Hi-Tec Profiles is a custom metal fabricator. With 80,000 square feet of facilities and 60 full-time staff, the company often works as a subcontractor to other Saskatchewan-based manufacturers. Trent Meyer, Hi-Tec’s president, and Jeff Linner, a partner at PFM Capital, recently discussed PFM’s investment in Hi‑Tec.
Why did this deal make sense?
Jeff: Hi-Tec’s two founding partners were looking to retire when we were first introduced to Hi-Tec in 2011. They had a strong management team that was running the business. The thing we really liked at the time was that it provided a wide range of industrial exposure rather than manufacturing a single product. We also liked that the company provided sustainable and attractive cash flows.
What was the nature of the investment?
Jeff: Ultimately, the founding partners gave us an opportunity to take 50% ownership. The management team owned the other 50%. We’ve now increased our ownership to 65% as some of the management team retired. Trent joined the ownership team two years ago when he was hired as president.
Trent: From my own perspective, becoming a partner in the business was an attractive opportunity. It was something I had always wanted to do and it was important for PFM to make sure our interests were aligned.
What is it like to work with a partner that owns more than half the company?
Trent: As someone coming into a leadership position, it was clear to me that PFM knew the company inside and out. They were straight about the situation and there were no surprises. The succession went down the way we hoped it would.
Jeff: We’re often asked how much we get involved in a business. Ultimately, we find that management keeps calling us for advice.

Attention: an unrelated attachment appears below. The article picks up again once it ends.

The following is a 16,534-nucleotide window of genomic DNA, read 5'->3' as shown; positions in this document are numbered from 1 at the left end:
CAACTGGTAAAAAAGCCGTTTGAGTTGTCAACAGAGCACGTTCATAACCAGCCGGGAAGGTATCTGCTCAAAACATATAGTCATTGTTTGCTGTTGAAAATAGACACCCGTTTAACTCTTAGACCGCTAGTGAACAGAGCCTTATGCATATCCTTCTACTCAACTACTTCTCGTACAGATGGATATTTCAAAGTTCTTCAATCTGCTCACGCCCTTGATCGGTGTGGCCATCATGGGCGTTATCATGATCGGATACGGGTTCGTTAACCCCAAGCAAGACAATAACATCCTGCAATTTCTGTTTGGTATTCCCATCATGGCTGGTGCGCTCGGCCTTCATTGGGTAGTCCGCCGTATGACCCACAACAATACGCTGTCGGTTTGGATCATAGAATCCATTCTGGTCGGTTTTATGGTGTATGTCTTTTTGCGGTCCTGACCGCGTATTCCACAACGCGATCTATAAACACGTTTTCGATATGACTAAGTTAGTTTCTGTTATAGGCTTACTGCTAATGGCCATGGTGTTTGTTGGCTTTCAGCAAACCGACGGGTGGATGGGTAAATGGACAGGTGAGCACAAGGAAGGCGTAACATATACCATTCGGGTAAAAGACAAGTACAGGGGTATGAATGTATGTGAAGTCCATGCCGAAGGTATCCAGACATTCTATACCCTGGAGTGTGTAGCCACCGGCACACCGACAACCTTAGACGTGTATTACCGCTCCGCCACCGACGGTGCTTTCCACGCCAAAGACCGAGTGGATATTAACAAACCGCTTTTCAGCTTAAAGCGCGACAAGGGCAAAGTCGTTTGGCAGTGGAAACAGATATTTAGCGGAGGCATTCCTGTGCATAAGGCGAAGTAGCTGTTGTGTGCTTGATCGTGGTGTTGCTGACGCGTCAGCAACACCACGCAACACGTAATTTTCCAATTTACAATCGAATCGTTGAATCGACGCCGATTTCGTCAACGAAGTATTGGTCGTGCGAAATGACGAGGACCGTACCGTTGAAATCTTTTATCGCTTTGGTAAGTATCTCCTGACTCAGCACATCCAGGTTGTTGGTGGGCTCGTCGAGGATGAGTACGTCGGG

Trent: PFM is not an operator. They’re an investor. They expect performance. They expect me to communicate with them. And they expect me to take care of the business. I get the support that I need but I don’t have to report on the minutiae. I’m able to make quick calls on important things. If I’m facing a situation that I don’t have experience with, PFM has invested in lots of companies and they likely have seen something like this before. So we have discussions and come up with a plan.
What is it like to work with a partner that is a source of long-term financing?
Trent: I’ve had some sleepless nights as we work through challenges and a few opportunities. But that’s what I signed up for when I bought into Hi-Tec. Some decisions I have to make do not have an obvious correct path forward. PFM is in this for the long term, and Jeff and I can talk through it and come up with a mutual vision for what needs to happen.
Jeff: One of the things in our model is that we don’t have a set timeframe for ownership. So with Hi-Tec we spent the first seven years harvesting cash flow. Recently, it became clear there were emerging opportunities for the business and so a decision was made to invest in new equipment. We’re working with management as they consider how to expand, whether through complementary product lines or new markets. We are willing to support the company as it prepares to grow.
What advice do you have for owners who require capital?
Trent: It comes down to the capacity of the existing people to run the business. You have to be prepared. Companies don’t often have a successor. There are a lot of fantastic companies that have nobody left to run them once the owner retires. If you see yourself exiting the business in five years you have to start cultivating that relationship with a private equity firm now. They can bring someone in to run the business but it takes time to put a deal like that in place.
Jeff: When considering a sale to a private equity firm, consider what type of people they are and how they make decisions. That defines the kind of relationship you’re going to have down the road. It’s important if the exiting owner retains an interest or if they care about the future of the business and the employees.
Trent: Absolutely. Get to know the investor. Understand their expectations. You need a level of trust. Things might not always be easy, but you want your partner to be fair.
Interview has been edited for brevity and clarity.
First published in the September 2020 edition of The Business Advisor.